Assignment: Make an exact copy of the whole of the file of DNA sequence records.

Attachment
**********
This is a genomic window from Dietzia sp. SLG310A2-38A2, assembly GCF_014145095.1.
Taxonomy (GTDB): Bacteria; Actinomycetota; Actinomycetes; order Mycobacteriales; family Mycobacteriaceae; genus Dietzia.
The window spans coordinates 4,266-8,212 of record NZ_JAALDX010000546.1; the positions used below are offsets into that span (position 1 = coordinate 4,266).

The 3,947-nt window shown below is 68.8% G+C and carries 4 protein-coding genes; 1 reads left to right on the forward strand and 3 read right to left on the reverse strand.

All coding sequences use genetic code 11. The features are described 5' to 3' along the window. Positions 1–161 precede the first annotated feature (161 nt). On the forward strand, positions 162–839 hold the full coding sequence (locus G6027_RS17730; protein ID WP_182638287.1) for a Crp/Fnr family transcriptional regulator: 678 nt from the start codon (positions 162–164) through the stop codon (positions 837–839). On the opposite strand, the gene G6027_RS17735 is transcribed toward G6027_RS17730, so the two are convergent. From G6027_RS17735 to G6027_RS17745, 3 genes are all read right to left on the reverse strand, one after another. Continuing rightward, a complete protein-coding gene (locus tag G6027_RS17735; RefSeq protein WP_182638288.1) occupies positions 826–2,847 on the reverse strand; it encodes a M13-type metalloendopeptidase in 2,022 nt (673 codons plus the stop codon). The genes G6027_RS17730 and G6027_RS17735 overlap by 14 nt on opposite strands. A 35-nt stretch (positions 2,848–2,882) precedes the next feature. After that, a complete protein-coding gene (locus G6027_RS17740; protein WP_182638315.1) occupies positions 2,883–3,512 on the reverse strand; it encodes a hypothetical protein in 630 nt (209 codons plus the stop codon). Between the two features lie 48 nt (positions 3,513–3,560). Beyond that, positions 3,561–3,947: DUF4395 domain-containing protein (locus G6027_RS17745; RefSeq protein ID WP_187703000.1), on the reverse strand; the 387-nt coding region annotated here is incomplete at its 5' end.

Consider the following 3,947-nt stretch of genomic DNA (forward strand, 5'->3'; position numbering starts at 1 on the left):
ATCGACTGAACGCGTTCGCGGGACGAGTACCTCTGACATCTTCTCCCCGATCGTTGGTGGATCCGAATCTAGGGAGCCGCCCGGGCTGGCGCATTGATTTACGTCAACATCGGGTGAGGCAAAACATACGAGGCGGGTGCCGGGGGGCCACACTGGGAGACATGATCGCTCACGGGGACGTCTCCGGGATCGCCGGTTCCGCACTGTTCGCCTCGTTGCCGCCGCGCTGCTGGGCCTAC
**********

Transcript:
This is a genomic window from Dietzia sp. SLG310A2-38A2, assembly GCF_014145095.1.
Taxonomy (GTDB): Bacteria; Actinomycetota; Actinomycetes; order Mycobacteriales; family Mycobacteriaceae; genus Dietzia.
The window spans coordinates 4,266-8,212 of record NZ_JAALDX010000546.1; the positions used below are offsets into that span (position 1 = coordinate 4,266).

The 3,947-nt window shown below is 68.8% G+C and carries 4 protein-coding genes; 1 reads left to right on the forward strand and 3 read right to left on the reverse strand.

All coding sequences use genetic code 11. The features are described 5' to 3' along the window. Positions 1–161 precede the first annotated feature (161 nt). On the forward strand, positions 162–839 hold the full coding sequence (locus G6027_RS17730; protein ID WP_182638287.1) for a Crp/Fnr family transcriptional regulator: 678 nt from the start codon (positions 162–164) through the stop codon (positions 837–839). On the opposite strand, the gene G6027_RS17735 is transcribed toward G6027_RS17730, so the two are convergent. From G6027_RS17735 to G6027_RS17745, 3 genes are all read right to left on the reverse strand, one after another. Continuing rightward, a complete protein-coding gene (locus tag G6027_RS17735; RefSeq protein WP_182638288.1) occupies positions 826–2,847 on the reverse strand; it encodes a M13-type metalloendopeptidase in 2,022 nt (673 codons plus the stop codon). The genes G6027_RS17730 and G6027_RS17735 overlap by 14 nt on opposite strands. A 35-nt stretch (positions 2,848–2,882) precedes the next feature. After that, a complete protein-coding gene (locus G6027_RS17740; protein WP_182638315.1) occupies positions 2,883–3,512 on the reverse strand; it encodes a hypothetical protein in 630 nt (209 codons plus the stop codon). Between the two features lie 48 nt (positions 3,513–3,560). Beyond that, positions 3,561–3,947: DUF4395 domain-containing protein (locus G6027_RS17745; RefSeq protein ID WP_187703000.1), on the reverse strand; the 387-nt coding region annotated here is incomplete at its 5' end.

Consider the following 3,947-nt stretch of genomic DNA (forward strand, 5'->3'; position numbering starts at 1 on the left):
ATCGACTGAACGCGTTCGCGGGACGAGTACCTCTGACATCTTCTCCCCGATCGTTGGTGGATCCGAATCTAGGGAGCCGCCCGGGCTGGCGCATTGATTTACGTCAACATCGGGTGAGGCAAAACATACGAGGCGGGTGCCGGGGGGCCACACTGGGAGACATGATCGCTCACGGGGACGTCTCCGGGATCGCCGGTTCCGCACTGTTCGCCTCGTTGCCGCCGCGCTGCTGGGCCTAC